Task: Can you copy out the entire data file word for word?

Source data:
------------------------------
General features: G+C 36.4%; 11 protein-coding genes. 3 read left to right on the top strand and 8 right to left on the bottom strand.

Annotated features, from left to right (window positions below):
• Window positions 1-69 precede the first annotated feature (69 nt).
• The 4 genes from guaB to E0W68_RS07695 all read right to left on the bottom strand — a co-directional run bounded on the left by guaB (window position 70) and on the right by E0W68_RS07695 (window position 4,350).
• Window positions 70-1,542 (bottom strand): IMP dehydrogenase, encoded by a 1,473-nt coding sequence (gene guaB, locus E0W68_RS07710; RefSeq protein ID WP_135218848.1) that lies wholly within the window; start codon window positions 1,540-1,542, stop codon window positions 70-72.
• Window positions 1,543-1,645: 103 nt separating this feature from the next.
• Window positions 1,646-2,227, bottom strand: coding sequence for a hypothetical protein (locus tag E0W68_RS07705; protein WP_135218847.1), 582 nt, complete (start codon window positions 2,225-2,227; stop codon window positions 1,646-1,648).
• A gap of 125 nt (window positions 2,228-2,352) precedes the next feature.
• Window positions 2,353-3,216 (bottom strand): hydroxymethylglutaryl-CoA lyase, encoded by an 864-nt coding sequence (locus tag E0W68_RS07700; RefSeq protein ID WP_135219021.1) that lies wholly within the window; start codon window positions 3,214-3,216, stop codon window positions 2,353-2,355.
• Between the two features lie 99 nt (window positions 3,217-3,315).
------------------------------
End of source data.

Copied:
General features: G+C 36.4%; 11 protein-coding genes. 3 read left to right on the top strand and 8 right to left on the bottom strand.

Annotated features, from left to right (window positions below):
• Window positions 1-69 precede the first annotated feature (69 nt).
• The 4 genes from guaB to E0W68_RS07695 all read right to left on the bottom strand — a co-directional run bounded on the left by guaB (window position 70) and on the right by E0W68_RS07695 (window position 4,350).
• Window positions 70-1,542 (bottom strand): IMP dehydrogenase, encoded by a 1,473-nt coding sequence (gene guaB, locus E0W68_RS07710; RefSeq protein ID WP_135218848.1) that lies wholly within the window; start codon window positions 1,540-1,542, stop codon window positions 70-72.
• Window positions 1,543-1,645: 103 nt separating this feature from the next.
• Window positions 1,646-2,227, bottom strand: coding sequence for a hypothetical protein (locus tag E0W68_RS07705; protein WP_135218847.1), 582 nt, complete (start codon window positions 2,225-2,227; stop codon window positions 1,646-1,648).
• A gap of 125 nt (window positions 2,228-2,352) precedes the next feature.
• Window positions 2,353-3,216 (bottom strand): hydroxymethylglutaryl-CoA lyase, encoded by an 864-nt coding sequence (locus tag E0W68_RS07700; RefSeq protein ID WP_135219021.1) that lies wholly within the window; start codon window positions 3,214-3,216, stop codon window positions 2,353-2,355.
• Between the two features lie 99 nt (window positions 3,217-3,315).